Compost Temperature Measurement: Livestock Manure

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 What is compost? | What should temperatures be? | What is temperature telling me? | How do I measure temperature? | Where can I find these and how much do they cost?

Composting livestock manure can address some of the problems and concerns related to intensive livestock operations while providing many other benefits to producers.

What is Compost?

Composting is the biological decomposition and stabilization of organic material. The Manure Composting Manual, Agdex 400/27-1, produced by Alberta Agriculture, Food and Rural Development describes the process, methods, site selection, regulations and compost uses, so please refer to this document for detailed information (instructions for ordering this manual are at the end of this factsheet).

What Should Temperatures Be?

The compost temperature increases due to the microbial activity, and the change is noticeable within a few hours of forming a windrow. The temperature usually increases rapidly to 50 to 60C, and this is the level where the temperature is maintained for several weeks. This period is called the active composting stage. The temperature gradually drops to 40C as the active composting slows down and the curing stage begins.

Composting essentially takes place within two temperature ranges: 10 to 40C and higher than 40C. Temperatures above 40C are desirable because these higher levels destroy more pathogens, weed seeds and fly larvae in the manure. Composting temperatures of 45 to 65C, when extended for more than a two-week period, are able to kill pathogens and destroy the viability of weed seeds.

Table 1. Temperature indicates stage in composting process
50 - 60CActive stageMonitor temperature
> 60C1. Low to moderate moisture
2. Microorganisms are working hard and generating damaging heat
Add moisture and turn windrow
Turn to accelerate heat loss
< 50C1. Insufficient oxygen/aeration
2. High moisture content
Turn to increase oxygen
Add dry material
~ 40C with no response from above actionsMaterial is entering the curing stageMonitor temperature

What is Temperature Telling Me?

Temperature is a very good indicator of the process occurring within the composting material (Table 1). Temperatures can exceed 65C, but many micro-organisms begin to die, which stops the active composting stage.

Heat loss occurs primarily because of water evaporation from the pile. Allowing the moisture content to fall too low will increases the chance of reaching the damaging high temperatures.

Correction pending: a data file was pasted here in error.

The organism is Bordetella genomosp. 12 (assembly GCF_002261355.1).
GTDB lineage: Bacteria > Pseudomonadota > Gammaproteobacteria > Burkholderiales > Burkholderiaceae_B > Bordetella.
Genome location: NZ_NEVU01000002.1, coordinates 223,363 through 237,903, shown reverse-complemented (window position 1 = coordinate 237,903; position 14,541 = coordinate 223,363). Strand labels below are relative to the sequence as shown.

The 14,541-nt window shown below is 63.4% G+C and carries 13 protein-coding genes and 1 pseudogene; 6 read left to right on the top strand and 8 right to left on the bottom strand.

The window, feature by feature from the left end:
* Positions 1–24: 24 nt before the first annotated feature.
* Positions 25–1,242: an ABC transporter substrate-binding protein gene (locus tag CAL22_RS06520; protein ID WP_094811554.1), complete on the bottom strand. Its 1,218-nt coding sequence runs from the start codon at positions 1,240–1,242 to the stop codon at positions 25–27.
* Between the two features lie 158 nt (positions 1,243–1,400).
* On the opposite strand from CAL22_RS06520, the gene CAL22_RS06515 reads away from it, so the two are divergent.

During the active composting stage, the temperature should be monitored daily. A sustained drop in temperature indicates the end of the active composting stage. The failure of a cooled compost windrow to reheat after turning indicates that decomposition has slowed enough for the compost to be cured.

How do I Measure Temperature?

It is important to measure the temperature as close to the centre of the composting material as possible. Typically, a thermometer with a 1 m long probe is sufficient to achieve this goal (Figure 1). The temperature can vary within the material, so it is important to measure the temperature in a variety of locations.

Figure 1. Probe to measure compost temperature (Fahrenheit).

Where Can I Find These and How Much Do They Cost?

Buyers should research their needs and the products available before making a purchase. Providing possible supplier names and product descriptions below does not constitute an endorsement of any kind by Alberta Agriculture (Table 2).

Table 2. Probes for compost temperature monitoring
SupplierInstrumentProbe LengthReadoutApprox. cost
Wika Instruments
3103 Parsons Road
Edmonton, Alberta
(780) 463-7035
Bimetal temperature probe12 - 36 inches3 inch dial$100 CDN
10656 Roselle Street
San Diego, CA
Bimetal temperature probe24 - 72 inches3 - 5 inch dial$100 - 250 US
Handheld digital thermometerPurchase separate$150 - 280 US
Thermocouple probe36 - 60 inchesNeeds digital display$200 - 270 US
Solar digital compost thermometer24 - 72 inches$180 US
Omega Engineering Inc.
1 Omega Drive
Stamford, CT
Stainless steel probe12 - 72 inches3 inch dial$100 - 200 US
CE Franklin
5305 - 64 Avenue
Taber, Alberta
(403) 223-1111
Stainless steel probe36 inches5 inch dial$155 CDN

To order a copy of the Manure Composting Manual, Agdex 400/27-1, contact:
Alberta Agriculture, Food and Rural Development
Publications Office
Telephone: toll-free 1-800-292-5697

For more information, contact:
Virginia Nelson, M.Sc., P.Eng
AgTech Centre, Lethbridge
Telephone: (403) 329-1212
Fax: (403) 328-5562

Source: Agdex 400/27-2. May 2005.
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This information published to the web on May 1, 2005.